Charlie Buttrey

October 22, 2021

There are more than 1.8 trillion pieces of plastic in the ocean, most of them in five separate gyres — slow-moving whirlpools that pull litter from thousands of miles away into a single radius.

Nine years ago, a then 18-year-old Dutch entrepreneur named Boyan Slat, thought he could do something about this.

It turns out he may have found the solution.

Slat’s developed a system of two boats dragging a very long net in a U-shape behind them. It’s carbon-neutral, able to capture microplastics as small as 1 millimeter in diameter, and was designed to pose absolutely no threat to wildlife thanks to its wide capture area, slow motion, alerts, and camera monitors that allow operators to spy any overly-curious marine life.

In the first test of his updated system, Slat recovered 20,000 pounds of ocean trash, which he plans to turn into designer sunglasses, and apply the earnings from sales for the shades to support the nonprofit that he has created so that it can continue cleaning up the ocean.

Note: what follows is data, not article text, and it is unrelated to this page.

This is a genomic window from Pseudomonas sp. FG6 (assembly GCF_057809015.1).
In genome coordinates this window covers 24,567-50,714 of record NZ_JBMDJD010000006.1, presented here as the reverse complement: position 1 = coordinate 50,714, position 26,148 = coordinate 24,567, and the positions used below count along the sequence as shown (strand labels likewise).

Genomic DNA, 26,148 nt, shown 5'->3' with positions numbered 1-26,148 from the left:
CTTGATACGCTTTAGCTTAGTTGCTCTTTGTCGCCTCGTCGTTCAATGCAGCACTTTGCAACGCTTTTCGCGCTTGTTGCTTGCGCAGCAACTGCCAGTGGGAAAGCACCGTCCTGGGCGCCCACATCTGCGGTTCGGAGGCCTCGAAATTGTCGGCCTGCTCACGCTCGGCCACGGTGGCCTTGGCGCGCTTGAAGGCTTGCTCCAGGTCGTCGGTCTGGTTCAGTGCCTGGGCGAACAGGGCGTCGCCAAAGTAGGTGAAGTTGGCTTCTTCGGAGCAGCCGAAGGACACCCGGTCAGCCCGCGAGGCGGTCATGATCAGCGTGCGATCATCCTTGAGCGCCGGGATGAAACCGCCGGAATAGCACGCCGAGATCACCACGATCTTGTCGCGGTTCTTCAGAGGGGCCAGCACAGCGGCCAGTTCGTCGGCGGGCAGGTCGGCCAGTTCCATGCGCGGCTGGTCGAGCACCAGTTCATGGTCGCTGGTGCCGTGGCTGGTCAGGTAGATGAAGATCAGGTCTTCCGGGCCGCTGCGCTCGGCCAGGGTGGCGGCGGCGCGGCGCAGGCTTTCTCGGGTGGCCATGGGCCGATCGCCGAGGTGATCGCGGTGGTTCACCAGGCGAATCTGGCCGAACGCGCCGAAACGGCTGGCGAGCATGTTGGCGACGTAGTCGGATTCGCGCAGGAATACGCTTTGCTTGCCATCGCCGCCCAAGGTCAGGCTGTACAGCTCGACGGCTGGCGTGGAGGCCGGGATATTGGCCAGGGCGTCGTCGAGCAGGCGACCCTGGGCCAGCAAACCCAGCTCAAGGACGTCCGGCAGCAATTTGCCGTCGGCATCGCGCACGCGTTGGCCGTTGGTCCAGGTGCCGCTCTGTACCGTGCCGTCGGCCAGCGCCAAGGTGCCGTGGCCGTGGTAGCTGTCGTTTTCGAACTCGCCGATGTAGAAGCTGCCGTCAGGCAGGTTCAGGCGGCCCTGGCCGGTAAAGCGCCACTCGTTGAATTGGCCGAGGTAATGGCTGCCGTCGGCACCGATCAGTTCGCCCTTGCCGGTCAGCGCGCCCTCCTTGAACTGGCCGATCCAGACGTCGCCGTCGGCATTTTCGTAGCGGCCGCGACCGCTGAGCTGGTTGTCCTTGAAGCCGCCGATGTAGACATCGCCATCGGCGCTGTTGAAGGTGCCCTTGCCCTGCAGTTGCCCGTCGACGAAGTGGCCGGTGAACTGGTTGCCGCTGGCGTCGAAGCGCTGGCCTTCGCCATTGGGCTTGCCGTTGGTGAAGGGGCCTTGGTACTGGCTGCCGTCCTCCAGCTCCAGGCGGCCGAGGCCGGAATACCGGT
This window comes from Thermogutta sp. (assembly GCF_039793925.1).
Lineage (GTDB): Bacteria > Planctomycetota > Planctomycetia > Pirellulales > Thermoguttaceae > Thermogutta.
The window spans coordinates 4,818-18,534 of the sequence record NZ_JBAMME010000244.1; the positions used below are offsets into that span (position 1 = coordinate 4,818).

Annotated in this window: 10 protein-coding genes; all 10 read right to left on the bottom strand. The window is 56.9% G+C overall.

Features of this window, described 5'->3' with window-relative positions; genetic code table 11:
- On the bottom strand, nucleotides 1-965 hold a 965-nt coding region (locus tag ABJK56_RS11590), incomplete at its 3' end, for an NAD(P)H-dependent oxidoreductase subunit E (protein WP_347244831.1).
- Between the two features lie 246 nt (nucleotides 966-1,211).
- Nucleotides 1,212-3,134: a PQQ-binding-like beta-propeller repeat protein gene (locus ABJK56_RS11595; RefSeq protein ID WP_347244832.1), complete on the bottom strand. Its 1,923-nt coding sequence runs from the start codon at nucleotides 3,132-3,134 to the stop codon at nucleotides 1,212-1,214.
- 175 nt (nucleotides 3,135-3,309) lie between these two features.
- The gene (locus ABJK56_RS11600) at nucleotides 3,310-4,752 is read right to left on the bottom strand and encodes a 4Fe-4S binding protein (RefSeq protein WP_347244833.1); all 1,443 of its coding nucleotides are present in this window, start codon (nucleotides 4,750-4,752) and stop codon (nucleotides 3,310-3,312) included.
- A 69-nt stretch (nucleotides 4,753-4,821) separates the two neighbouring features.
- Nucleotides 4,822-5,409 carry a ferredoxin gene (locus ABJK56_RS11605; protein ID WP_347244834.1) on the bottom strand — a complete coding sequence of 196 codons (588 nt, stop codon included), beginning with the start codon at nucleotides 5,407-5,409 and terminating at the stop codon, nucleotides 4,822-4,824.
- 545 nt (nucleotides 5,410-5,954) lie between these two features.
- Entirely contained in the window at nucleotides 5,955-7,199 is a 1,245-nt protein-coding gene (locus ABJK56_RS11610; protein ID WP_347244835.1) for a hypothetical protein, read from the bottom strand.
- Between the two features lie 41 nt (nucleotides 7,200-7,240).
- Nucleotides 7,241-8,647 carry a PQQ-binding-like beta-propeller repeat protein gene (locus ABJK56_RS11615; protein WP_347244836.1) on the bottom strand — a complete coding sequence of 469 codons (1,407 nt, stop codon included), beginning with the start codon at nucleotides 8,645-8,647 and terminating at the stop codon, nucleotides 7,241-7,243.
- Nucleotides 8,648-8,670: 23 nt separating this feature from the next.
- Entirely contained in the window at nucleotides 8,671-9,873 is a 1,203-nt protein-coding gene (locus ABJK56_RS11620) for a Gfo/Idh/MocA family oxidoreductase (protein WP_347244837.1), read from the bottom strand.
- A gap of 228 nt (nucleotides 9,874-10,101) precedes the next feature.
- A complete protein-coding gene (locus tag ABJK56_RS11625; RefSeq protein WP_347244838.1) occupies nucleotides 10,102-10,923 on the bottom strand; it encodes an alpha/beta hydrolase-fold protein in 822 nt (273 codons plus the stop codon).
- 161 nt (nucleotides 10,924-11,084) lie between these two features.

Slat estimates ten such systems could clean half the garbage patch in five years, and if 10 of them were deployed to the five major ocean gyres, then 90% of all floating plastic could be removed by 2040.

Meanwhile, his nonprofit has also launched a number of ‘interceptor’ barges to clean up polluting rivers, intercepting plastic before it reaches the ocean.

Fun fact: a little over a hundred years ago, there was literally no plastic in the ocean. That’s because there was literally no plastic anywhere on earth.

© 2020 Charlie Buttrey Law by Nomad Communications